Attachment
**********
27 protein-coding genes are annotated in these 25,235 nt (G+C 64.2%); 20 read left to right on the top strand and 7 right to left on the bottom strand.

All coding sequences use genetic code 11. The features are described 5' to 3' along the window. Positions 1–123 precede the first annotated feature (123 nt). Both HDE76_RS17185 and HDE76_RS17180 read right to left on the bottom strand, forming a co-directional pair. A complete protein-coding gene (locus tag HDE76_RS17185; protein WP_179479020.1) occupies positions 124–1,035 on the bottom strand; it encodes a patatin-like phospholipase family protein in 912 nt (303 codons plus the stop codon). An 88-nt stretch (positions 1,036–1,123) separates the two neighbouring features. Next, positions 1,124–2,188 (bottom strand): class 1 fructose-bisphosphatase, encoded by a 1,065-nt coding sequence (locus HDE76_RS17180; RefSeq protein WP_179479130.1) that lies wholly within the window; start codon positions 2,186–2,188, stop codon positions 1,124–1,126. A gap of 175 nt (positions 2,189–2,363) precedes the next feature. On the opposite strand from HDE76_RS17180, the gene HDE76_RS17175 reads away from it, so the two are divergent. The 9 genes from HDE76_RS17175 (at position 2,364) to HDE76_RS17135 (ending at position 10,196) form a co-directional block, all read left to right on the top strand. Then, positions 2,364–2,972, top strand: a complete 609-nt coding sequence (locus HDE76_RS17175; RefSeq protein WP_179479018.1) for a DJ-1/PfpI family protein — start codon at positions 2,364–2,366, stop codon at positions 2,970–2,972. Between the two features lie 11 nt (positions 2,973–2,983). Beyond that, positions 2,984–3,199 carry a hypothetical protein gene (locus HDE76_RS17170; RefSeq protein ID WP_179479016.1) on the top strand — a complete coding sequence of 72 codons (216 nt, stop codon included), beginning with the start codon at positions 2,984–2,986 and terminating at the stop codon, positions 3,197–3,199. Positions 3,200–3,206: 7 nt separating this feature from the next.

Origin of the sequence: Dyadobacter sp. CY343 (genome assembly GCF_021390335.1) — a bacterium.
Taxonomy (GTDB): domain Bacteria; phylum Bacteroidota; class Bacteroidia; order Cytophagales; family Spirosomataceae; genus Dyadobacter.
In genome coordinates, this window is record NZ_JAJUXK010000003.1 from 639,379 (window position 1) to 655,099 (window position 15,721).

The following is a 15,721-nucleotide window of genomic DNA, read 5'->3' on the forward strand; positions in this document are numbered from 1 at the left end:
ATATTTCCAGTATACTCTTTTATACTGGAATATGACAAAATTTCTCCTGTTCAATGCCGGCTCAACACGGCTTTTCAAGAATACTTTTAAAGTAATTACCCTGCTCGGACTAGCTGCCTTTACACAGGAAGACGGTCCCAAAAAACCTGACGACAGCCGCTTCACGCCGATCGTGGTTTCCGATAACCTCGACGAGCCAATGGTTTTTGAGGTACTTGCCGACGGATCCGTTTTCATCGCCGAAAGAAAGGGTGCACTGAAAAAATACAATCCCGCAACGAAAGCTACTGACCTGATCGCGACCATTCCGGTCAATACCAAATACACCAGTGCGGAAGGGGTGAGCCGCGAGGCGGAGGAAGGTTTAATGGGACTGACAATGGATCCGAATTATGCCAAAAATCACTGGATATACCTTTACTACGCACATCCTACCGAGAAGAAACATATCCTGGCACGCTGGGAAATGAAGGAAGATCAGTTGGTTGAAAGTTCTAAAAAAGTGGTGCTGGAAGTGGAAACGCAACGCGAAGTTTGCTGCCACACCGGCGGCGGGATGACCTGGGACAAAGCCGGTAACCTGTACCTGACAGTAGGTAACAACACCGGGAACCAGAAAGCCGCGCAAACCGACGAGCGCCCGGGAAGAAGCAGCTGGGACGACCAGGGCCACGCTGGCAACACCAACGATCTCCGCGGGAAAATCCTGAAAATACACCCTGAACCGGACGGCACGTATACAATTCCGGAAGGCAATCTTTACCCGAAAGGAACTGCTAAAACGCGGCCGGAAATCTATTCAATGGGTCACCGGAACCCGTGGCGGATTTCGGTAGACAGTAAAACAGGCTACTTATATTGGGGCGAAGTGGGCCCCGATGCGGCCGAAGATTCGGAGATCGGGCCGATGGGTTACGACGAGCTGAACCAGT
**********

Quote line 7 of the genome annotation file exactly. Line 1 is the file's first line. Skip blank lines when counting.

ATATTTCCAGTATACTCTTTTATACTGGAATATGACAAAATTTCTCCTGTTCAATGCCGGCTCAACACGGCTTTTCAAGAATACTTTTAAAGTAATTACCCTGCTCGGACTAGCTGCCTTTACACAGGAAGACGGTCCCAAAAAACCTGACGACAGCCGCTTCACGCCGATCGTGGTTTCCGATAACCTCGACGAGCCAATGGTTTTTGAGGTACTTGCCGACGGATCCGTTTTCATCGCCGAAAGAAAGGGTGCACTGAAAAAATACAATCCCGCAACGAAAGCTACTGACCTGATCGCGACCATTCCGGTCAATACCAAATACACCAGTGCGGAAGGGGTGAGCCGCGAGGCGGAGGAAGGTTTAATGGGACTGACAATGGATCCGAATTATGCCAAAAATCACTGGATATACCTTTACTACGCACATCCTACCGAGAAGAAACATATCCTGGCACGCTGGGAAATGAAGGAAGATCAGTTGGTTGAAAGTTCTAAAAAAGTGGTGCTGGAAGTGGAAACGCAACGCGAAGTTTGCTGCCACACCGGCGGCGGGATGACCTGGGACAAAGCCGGTAACCTGTACCTGACAGTAGGTAACAACACCGGGAACCAGAAAGCCGCGCAAACCGACGAGCGCCCGGGAAGAAGCAGCTGGGACGACCAGGGCCACGCTGGCAACACCAACGATCTCCGCGGGAAAATCCTGAAAATACACCCTGAACCGGACGGCACGTATACAATTCCGGAAGGCAATCTTTACCCGAAAGGAACTGCTAAAACGCGGCCGGAAATCTATTCAATGGGTCACCGGAACCCGTGGCGGATTTCGGTAGACAGTAAAACAGGCTACTTATATTGGGGCGAAGTGGGCCCCGATGCGGCCGAAGATTCGGAGATCGGGCCGATGGGTTACGACGAGCTGAACCAGT